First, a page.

As part of my studying H800 I recently had the opportunity to look for a paper on the future of educational technology. I selected this one:
Sanders, M. & George, A. Educ Inf Technol (2017). doi:10.1007/s10639-017-9604-3
This paper appealed to the scientist in me because it looked back very systematically to see why technology had not met the promise it was thought to show, a belief supported by reports such as ECAR (2015). In doing so they produced a technology innovation cycle.
Here I consider each stage of the cycle and relate it to my own experiences (all universities shall remain nameless!)
1. Installation of expensive new ICT system. The authors suggest that this stage is influenced by hype from biased promoters and decisions by top-down naïve visionaries. I do have experience of this; a new system comes in with little consultation of those on the front line, often accompanied by unsubstantiated claims of success (or anecdotal claims of a problem this technology will solve). These claims, interestingly, often come other contexts and are rarely backed up by substantive evidence. I compare this situation to research. I would never change the set up of my lab just because a sales person said their kit was better than my existing equipment. Instead, I am likely to wait until I see solid research papers from labs doing similar work to me using the newer kit, or in the very least talk to other researchers who have the new kit and see what it is helping them do. Even then I would need to see it was significantly better (in terms of saving time or improved accuracy) before I would upgrade. I wonder why we don't apply the same rationale to educational technologies.
2. Trialling by enthusiastic early adopters. I thought quite carefully about this one because I think (and worry) that I am one of these enthusiastic early adopters! They suggest that a factor influencing this is poor teacher training. I do partially agree with this because I have endured numerous training sessions on various educational technologies and, on reflection, I can see that the focus is on process not meaning i.e. this is how you upload a video or set up a poll as opposed to why you might want to do these things. That said, this has not been a consistent experience and some training is very good. I am also a big fan of the champion idea as well because I think it is a way to get to those who would otherwise not engage at all.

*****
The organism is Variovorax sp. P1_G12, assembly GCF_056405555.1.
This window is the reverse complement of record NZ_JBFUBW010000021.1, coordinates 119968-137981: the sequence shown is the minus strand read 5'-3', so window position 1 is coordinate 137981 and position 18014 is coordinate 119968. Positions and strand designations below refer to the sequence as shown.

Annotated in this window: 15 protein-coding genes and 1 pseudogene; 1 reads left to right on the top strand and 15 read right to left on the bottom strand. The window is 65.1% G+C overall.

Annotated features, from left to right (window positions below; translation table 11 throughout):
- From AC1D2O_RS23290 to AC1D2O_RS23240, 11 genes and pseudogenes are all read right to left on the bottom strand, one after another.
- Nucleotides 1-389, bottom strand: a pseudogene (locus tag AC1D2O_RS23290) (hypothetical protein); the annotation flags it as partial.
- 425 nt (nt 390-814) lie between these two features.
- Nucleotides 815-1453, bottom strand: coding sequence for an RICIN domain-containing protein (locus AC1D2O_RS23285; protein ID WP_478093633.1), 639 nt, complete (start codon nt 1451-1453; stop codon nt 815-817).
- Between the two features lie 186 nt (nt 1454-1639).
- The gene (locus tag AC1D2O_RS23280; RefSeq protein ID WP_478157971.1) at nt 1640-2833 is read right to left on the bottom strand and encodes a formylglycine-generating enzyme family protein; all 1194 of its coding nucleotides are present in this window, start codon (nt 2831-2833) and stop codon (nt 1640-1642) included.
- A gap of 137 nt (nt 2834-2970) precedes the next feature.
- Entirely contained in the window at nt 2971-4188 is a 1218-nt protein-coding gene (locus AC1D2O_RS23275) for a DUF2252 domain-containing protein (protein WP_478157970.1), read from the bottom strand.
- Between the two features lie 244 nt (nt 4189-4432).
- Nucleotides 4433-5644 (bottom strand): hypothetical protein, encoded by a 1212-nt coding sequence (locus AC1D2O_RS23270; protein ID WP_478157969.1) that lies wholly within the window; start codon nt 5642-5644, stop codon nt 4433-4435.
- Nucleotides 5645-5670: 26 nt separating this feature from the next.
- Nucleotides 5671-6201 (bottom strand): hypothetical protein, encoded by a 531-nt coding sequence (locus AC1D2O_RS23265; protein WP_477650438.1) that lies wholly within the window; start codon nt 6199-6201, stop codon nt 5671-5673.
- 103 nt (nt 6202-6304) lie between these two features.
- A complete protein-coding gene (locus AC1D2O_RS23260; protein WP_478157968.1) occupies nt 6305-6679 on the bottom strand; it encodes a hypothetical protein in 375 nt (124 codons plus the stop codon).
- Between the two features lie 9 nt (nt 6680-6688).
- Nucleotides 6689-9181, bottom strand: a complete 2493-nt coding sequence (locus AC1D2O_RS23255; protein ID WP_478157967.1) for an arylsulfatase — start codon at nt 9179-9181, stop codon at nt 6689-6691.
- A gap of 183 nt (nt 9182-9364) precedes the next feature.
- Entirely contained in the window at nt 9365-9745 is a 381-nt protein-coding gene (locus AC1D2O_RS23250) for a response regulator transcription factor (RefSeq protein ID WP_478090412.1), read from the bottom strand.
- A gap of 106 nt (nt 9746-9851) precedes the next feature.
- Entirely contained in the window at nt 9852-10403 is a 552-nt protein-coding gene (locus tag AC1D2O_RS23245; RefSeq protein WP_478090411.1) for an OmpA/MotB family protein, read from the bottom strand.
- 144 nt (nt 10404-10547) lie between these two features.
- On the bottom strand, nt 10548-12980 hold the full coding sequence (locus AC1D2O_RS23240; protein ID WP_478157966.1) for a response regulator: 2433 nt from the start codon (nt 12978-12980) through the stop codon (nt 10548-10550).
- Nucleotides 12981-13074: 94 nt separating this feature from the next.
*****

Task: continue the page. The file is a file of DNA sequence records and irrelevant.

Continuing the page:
3. Low uptake by other educators. This is all too often the experience we have but I think it is influenced by many practical things as well as just negative beliefs and attitudes towards the technology. For example, if you do not have time to rethink your modules or teaching significantly then any add-on technology will be less effective and having time is often an issue. There is also an all or none sense to this. If you will polling in one lecture, should not try it in all. I think unless things are considered best practice or policy, uptake will always be lower than ideal
4. Failure of technology to improve learning. They cite a number of factors influencing this including ineffective usage and the inappropriate nature of the technology. Both of which are likely to be important. I think there is a third important factor which is unreliable or invalid analysis of the effects of the technology. In addition, I suspect that technologies that are introduced institutionally are doomed to fail overall because the technology must be selected for the teaching and learning outcome so where these necessarily vary, results will be give a mixed picture at best.
5. Deterioration of an ageing ICT system. The authors suggest that a main factor driving this is the lack of initial financial planning. I do not have any direct experience of this but I am sure it does happen in some cases. I also think that another factor influencing this is outside/external promise. I am aware of situations where universities have held on to older technology on the promise of a newer version or upgrade that never appears.
6. Fading out the technology. Given the stages above, this seems inevitable and certainly I have experienced technologies being faded out, although more often they seem to be abruptly replaced!